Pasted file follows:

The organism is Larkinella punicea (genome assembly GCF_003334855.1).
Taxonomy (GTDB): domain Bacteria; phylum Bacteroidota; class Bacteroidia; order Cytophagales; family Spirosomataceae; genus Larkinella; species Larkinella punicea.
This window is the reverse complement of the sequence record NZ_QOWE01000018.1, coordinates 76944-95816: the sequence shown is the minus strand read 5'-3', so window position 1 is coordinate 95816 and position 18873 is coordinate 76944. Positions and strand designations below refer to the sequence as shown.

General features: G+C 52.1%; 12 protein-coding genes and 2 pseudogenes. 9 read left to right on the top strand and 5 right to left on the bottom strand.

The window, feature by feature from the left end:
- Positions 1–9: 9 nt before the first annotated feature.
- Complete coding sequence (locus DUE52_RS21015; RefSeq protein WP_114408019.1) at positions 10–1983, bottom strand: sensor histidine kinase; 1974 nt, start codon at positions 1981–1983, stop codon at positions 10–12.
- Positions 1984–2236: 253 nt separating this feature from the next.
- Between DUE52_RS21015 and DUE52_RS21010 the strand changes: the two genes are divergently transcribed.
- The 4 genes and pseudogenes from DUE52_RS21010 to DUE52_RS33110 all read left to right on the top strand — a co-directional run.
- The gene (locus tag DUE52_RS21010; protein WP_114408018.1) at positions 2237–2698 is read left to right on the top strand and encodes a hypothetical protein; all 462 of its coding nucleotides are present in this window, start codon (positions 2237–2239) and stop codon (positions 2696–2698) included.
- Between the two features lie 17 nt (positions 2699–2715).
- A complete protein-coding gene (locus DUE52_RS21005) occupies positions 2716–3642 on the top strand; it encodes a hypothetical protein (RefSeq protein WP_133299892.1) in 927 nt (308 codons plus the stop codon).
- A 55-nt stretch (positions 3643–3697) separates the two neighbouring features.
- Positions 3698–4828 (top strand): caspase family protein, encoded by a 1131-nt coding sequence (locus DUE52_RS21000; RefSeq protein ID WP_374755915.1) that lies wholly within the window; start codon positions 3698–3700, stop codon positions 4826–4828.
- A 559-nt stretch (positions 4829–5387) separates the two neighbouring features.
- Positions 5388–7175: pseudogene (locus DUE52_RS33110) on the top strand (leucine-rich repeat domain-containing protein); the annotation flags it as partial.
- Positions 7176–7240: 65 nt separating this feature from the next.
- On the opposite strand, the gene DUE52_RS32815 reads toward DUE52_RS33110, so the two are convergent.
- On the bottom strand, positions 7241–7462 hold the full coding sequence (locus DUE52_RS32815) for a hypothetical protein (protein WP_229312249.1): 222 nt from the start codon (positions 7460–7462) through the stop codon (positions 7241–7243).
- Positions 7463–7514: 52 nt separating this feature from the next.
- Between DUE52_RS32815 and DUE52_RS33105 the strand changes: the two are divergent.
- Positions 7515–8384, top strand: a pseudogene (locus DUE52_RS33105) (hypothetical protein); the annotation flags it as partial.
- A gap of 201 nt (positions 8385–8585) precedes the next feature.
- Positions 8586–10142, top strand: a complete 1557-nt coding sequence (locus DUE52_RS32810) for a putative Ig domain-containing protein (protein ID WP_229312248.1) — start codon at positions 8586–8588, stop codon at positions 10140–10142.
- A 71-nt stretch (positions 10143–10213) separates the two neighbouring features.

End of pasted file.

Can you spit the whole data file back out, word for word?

The organism is Larkinella punicea (genome assembly GCF_003334855.1).
Taxonomy (GTDB): domain Bacteria; phylum Bacteroidota; class Bacteroidia; order Cytophagales; family Spirosomataceae; genus Larkinella; species Larkinella punicea.
This window is the reverse complement of the sequence record NZ_QOWE01000018.1, coordinates 76944-95816: the sequence shown is the minus strand read 5'-3', so window position 1 is coordinate 95816 and position 18873 is coordinate 76944. Positions and strand designations below refer to the sequence as shown.

General features: G+C 52.1%; 12 protein-coding genes and 2 pseudogenes. 9 read left to right on the top strand and 5 right to left on the bottom strand.

The window, feature by feature from the left end:
- Positions 1–9: 9 nt before the first annotated feature.
- Complete coding sequence (locus DUE52_RS21015; RefSeq protein WP_114408019.1) at positions 10–1983, bottom strand: sensor histidine kinase; 1974 nt, start codon at positions 1981–1983, stop codon at positions 10–12.
- Positions 1984–2236: 253 nt separating this feature from the next.
- Between DUE52_RS21015 and DUE52_RS21010 the strand changes: the two genes are divergently transcribed.
- The 4 genes and pseudogenes from DUE52_RS21010 to DUE52_RS33110 all read left to right on the top strand — a co-directional run.
- The gene (locus tag DUE52_RS21010; protein WP_114408018.1) at positions 2237–2698 is read left to right on the top strand and encodes a hypothetical protein; all 462 of its coding nucleotides are present in this window, start codon (positions 2237–2239) and stop codon (positions 2696–2698) included.
- Between the two features lie 17 nt (positions 2699–2715).
- A complete protein-coding gene (locus DUE52_RS21005) occupies positions 2716–3642 on the top strand; it encodes a hypothetical protein (RefSeq protein WP_133299892.1) in 927 nt (308 codons plus the stop codon).
- A 55-nt stretch (positions 3643–3697) separates the two neighbouring features.
- Positions 3698–4828 (top strand): caspase family protein, encoded by a 1131-nt coding sequence (locus DUE52_RS21000; RefSeq protein ID WP_374755915.1) that lies wholly within the window; start codon positions 3698–3700, stop codon positions 4826–4828.
- A 559-nt stretch (positions 4829–5387) separates the two neighbouring features.
- Positions 5388–7175: pseudogene (locus DUE52_RS33110) on the top strand (leucine-rich repeat domain-containing protein); the annotation flags it as partial.
- Positions 7176–7240: 65 nt separating this feature from the next.
- On the opposite strand, the gene DUE52_RS32815 reads toward DUE52_RS33110, so the two are convergent.
- On the bottom strand, positions 7241–7462 hold the full coding sequence (locus DUE52_RS32815) for a hypothetical protein (protein WP_229312249.1): 222 nt from the start codon (positions 7460–7462) through the stop codon (positions 7241–7243).
- Positions 7463–7514: 52 nt separating this feature from the next.
- Between DUE52_RS32815 and DUE52_RS33105 the strand changes: the two are divergent.
- Positions 7515–8384, top strand: a pseudogene (locus DUE52_RS33105) (hypothetical protein); the annotation flags it as partial.
- A gap of 201 nt (positions 8385–8585) precedes the next feature.
- Positions 8586–10142, top strand: a complete 1557-nt coding sequence (locus DUE52_RS32810) for a putative Ig domain-containing protein (protein ID WP_229312248.1) — start codon at positions 8586–8588, stop codon at positions 10140–10142.
- A 71-nt stretch (positions 10143–10213) separates the two neighbouring features.